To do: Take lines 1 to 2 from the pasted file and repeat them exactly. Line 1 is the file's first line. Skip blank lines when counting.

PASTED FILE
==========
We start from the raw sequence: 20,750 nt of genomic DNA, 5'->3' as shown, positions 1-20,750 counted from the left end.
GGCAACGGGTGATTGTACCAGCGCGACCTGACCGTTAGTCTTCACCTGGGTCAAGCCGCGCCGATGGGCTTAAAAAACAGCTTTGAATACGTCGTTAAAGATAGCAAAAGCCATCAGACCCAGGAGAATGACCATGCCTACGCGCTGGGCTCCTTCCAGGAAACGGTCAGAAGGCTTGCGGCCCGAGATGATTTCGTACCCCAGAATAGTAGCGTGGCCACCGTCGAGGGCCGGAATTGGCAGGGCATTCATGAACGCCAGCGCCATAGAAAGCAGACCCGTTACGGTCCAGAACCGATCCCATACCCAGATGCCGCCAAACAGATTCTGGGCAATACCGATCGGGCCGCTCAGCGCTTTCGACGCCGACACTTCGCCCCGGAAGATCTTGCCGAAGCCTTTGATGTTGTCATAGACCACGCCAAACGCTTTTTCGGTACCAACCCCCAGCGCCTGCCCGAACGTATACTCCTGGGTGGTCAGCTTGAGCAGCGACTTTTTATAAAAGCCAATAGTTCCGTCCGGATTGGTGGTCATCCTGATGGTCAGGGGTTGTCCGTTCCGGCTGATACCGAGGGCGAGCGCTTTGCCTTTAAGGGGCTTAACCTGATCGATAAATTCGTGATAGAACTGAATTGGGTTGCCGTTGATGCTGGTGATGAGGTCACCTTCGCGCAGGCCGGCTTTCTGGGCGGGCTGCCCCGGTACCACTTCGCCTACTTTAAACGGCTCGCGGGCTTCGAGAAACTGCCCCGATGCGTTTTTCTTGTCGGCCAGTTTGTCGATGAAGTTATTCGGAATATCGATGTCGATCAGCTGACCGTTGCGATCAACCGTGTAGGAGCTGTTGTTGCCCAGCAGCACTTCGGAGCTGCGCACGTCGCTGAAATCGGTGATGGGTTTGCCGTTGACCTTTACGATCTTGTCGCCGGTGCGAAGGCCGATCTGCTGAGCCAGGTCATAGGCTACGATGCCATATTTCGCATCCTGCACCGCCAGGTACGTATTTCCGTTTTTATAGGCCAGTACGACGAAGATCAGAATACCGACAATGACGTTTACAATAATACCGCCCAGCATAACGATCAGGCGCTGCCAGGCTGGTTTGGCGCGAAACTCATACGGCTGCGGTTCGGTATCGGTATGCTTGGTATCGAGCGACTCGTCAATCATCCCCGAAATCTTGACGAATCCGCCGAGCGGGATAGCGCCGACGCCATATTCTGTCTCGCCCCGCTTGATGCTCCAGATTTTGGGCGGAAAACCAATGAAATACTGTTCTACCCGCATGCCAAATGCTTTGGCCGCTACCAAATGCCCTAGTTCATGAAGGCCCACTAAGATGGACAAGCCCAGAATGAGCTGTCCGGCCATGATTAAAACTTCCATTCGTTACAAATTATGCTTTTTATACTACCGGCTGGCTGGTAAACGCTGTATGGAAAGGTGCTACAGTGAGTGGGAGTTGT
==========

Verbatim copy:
We start from the raw sequence: 20,750 nt of genomic DNA, 5'->3' as shown, positions 1-20,750 counted from the left end.
GGCAACGGGTGATTGTACCAGCGCGACCTGACCGTTAGTCTTCACCTGGGTCAAGCCGCGCCGATGGGCTTAAAAAACAGCTTTGAATACGTCGTTAAAGATAGCAAAAGCCATCAGACCCAGGAGAATGACCATGCCTACGCGCTGGGCTCCTTCCAGGAAACGGTCAGAAGGCTTGCGGCCCGAGATGATTTCGTACCCCAGAATAGTAGCGTGGCCACCGTCGAGGGCCGGAATTGGCAGGGCATTCATGAACGCCAGCGCCATAGAAAGCAGACCCGTTACGGTCCAGAACCGATCCCATACCCAGATGCCGCCAAACAGATTCTGGGCAATACCGATCGGGCCGCTCAGCGCTTTCGACGCCGACACTTCGCCCCGGAAGATCTTGCCGAAGCCTTTGATGTTGTCATAGACCACGCCAAACGCTTTTTCGGTACCAACCCCCAGCGCCTGCCCGAACGTATACTCCTGGGTGGTCAGCTTGAGCAGCGACTTTTTATAAAAGCCAATAGTTCCGTCCGGATTGGTGGTCATCCTGATGGTCAGGGGTTGTCCGTTCCGGCTGATACCGAGGGCGAGCGCTTTGCCTTTAAGGGGCTTAACCTGATCGATAAATTCGTGATAGAACTGAATTGGGTTGCCGTTGATGCTGGTGATGAGGTCACCTTCGCGCAGGCCGGCTTTCTGGGCGGGCTGCCCCGGTACCACTTCGCCTACTTTAAACGGCTCGCGGGCTTCGAGAAACTGCCCCGATGCGTTTTTCTTGTCGGCCAGTTTGTCGATGAAGTTATTCGGAATATCGATGTCGATCAGCTGACCGTTGCGATCAACCGTGTAGGAGCTGTTGTTGCCCAGCAGCACTTCGGAGCTGCGCACGTCGCTGAAATCGGTGATGGGTTTGCCGTTGACCTTTACGATCTTGTCGCCGGTGCGAAGGCCGATCTGCTGAGCCAGGTCATAGGCTACGATGCCATATTTCGCATCCTGCACCGCCAGGTACGTATTTCCGTTTTTATAGGCCAGTACGACGAAGATCAGAATACCGACAATGACGTTTACAATAATACCGCCCAGCATAACGATCAGGCGCTGCCAGGCTGGTTTGGCGCGAAACTCATACGGCTGCGGTTCGGTATCGGTATGCTTGGTATCGAGCGACTCGTCAATCATCCCCGAAATCTTGACGAATCCGCCGAGCGGGATAGCGCCGACGCCATATTCTGTCTCGCCCCGCTTGATGCTCCAGATTTTGGGCGGAAAACCAATGAAATACTGTTCTACCCGCATGCCAAATGCTTTGGCCGCTACCAAATGCCCTAGTTCATGAAGGCCCACTAAGATGGACAAGCCCAGAATGAGCTGTCCGGCCATGATTAAAACTTCCATTCGTTACAAATTATGCTTTTTATACTACCGGCTGGCTGGTAAACGCTGTATGGAAAGGTGCTACAGTGAGTGGGAGTTGT